Every so many months, criminals will use a phone number scam in an effort to steal a person’s hard-earned cash. Don’t fall victim or prey to their scam. By learning how the scam works, you can keep your money safely in your wallet.
When it comes to the popular phone number scam, there are three ways in which a criminal will try to get your attention. What are the three ways?
They will go after their victims by repeatedly calling them (thanks to robocall autodialers). The information displayed will supply the caller ID information – information the victims don’t recognize and the call ends before anybody can answer. This is done to arouse interest in the victim. Criminals will repeatedly do this in an effort that the victim will call them back.
Criminals will call a victim, but won’t hang up. Instead, they’ll call in the hopes the victim will answer the call. When this happens, the criminal will play a recording of sounds of someone in distress and then end the call. Many times, people are too kind-hearted for their own good and will call the number back. Some criminals will act like a collection agency, a doctor treating a relative or a government official to get the victim’s attention.
Criminals will send text messages that say they are in danger and need assistance. It will look like an accidental text, but their hope is that the victim will text or call back.
In each of the above situations, criminals do want you to call or text them back. Each of these calls is a part of the “Ring and Run Scam” or the “473 Scam. The numbers that show up on your caller ID or in text messages are noted as being “premium numbers.” If you make calls to them or send a text message back, you are charged for it. This can be quite costly.
So what do you need to do to protect yourself and keep your money? Don’t call the number and don’t text it.
You may be wondering where the “473 Scam” name came from. It’s the result of criminals using numbers from the 473 area code number. It looks domestic, right? Well, actually 473 is the area code for the island of Grenada and other outside the U.S. islands. These calls need the country code +1. Any calls made to the 473 area code are international calls and are typically not added into calling plans. This means your bill will increase significantly. In fact, you may end up paying $20 for a single minute.
Criminals that use the 473 scam are similar to the 900 numbers that were once used in the U.S.
It’s also similar to the scam they ran on pages. Go back about 20 years when pagers were the way to keep in touch. Criminals would page people with premium numbers in the hopes that the victim would call the number and be charged.
Yes, there are other numbers to be mindful of beside the widely used 473. Besides international numbers that appear to be American. There are various U.S. and Canadian territories that use the country code +1. Many scammers don’t work in U.S. and Canadian territories to carry out their phone number scam, but many telephone plans don’t regard these calls as being free or domestic.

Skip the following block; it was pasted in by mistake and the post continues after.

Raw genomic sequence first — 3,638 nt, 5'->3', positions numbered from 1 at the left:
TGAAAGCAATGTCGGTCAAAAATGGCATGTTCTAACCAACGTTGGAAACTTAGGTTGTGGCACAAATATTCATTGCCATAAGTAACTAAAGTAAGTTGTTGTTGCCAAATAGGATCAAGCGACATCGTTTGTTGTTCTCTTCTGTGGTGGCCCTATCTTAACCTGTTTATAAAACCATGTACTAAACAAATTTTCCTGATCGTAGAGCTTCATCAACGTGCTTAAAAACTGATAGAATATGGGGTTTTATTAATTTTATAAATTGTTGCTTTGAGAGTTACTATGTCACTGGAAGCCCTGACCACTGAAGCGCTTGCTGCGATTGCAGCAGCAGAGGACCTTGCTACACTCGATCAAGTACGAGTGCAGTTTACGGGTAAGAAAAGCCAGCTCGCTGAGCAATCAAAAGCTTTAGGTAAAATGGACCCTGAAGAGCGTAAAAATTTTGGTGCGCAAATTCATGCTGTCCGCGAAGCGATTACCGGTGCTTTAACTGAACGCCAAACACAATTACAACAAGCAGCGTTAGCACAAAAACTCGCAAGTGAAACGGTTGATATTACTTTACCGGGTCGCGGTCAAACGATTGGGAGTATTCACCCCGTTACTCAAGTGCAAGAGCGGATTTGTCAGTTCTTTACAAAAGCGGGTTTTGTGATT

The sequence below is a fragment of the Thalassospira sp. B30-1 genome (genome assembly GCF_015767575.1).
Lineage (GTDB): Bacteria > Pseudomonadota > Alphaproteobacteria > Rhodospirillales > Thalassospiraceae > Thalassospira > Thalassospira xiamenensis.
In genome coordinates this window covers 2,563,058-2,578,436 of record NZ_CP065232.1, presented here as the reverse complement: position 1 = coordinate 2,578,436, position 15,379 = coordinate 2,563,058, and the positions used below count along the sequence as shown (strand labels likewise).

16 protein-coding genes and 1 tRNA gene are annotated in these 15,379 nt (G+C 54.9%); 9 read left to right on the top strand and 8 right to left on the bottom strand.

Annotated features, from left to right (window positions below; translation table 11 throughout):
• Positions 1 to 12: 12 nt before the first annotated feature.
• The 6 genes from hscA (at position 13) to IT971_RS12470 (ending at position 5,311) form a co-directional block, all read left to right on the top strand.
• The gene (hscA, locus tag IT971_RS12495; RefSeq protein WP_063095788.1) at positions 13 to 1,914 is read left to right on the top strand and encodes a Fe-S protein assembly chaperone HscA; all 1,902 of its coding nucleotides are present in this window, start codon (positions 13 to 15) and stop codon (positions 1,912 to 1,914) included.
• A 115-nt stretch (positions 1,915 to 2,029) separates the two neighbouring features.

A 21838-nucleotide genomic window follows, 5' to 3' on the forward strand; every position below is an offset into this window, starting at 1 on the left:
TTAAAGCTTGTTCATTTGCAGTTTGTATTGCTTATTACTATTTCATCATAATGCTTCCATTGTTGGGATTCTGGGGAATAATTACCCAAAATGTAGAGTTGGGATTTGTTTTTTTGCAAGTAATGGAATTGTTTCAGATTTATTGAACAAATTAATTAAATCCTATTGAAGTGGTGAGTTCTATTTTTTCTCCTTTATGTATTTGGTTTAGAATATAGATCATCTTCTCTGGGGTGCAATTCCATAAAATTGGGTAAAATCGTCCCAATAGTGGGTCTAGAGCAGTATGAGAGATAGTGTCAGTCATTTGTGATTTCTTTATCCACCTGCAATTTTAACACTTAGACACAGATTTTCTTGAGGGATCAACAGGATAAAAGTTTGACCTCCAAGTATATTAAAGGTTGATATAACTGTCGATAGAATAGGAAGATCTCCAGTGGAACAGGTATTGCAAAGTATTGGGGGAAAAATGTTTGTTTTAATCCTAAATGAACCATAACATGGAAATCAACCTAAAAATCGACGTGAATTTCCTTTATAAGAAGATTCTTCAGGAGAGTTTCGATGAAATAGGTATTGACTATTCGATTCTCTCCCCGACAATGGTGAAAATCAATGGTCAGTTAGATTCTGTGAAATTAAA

Below is a long list of numbers used to carry out the calls including both Canadian and U.S. area codes.
It’s important you take one lesson away from the 473 scam, and that’s this: you must keep yourself safe from being a victim of a scammer.
Since the majority of Americans known that 900 numbers are premium numbers, criminals had to start using other area codes to pull off their crimes. For example, 809 is the Caribbean Islands area code. This scam became known as the 809 scam. Once coverage was made about this scam, the scammers had to resort to other numbers. With so many out there, it’s hard to know what is and is not a scam number.
With the technology people have today, they’re able to respond to missed calls and text messages faster. They may not consider whether or not they should call the number back. On top of that, it’s human nature to worry when a phone number calls, and it’s someone screaming in the background for help.
Scammers are far more sophisticated today than they were 10 years ago. When more people become aware of a scam, they have to improvise and up their game to scam victims.
Here’s the biggest lesson you should remember: Anyone who really needs you can leave a voicemail or send you a text message. If you don’t get either one, and you have no idea who is calling from the number, then forget about it. Chances are it’s someone you don’t know and is a scammer from another country. On top of that, nobody in real distress is going to call a random number to help them. Rather, they’re going to call the real police.
Below is a list of international area codes in +1 country codes currently being used in scams:
Below is a list of area codes for U.S. territories being used in scams:
Below is a list of area codes for Canadian provinces being used in scams:
Other numbers to be mindful of include:
• 600, 622, 633, 644, 655, 677 & 688
Any 900 number should also be considered a scam or premium number. In Canada, 976 numbers after the area code are similar to 900 number. New York’s 540 numbers are considered premium numbers, but these have slowly been weeded out and disconnected.
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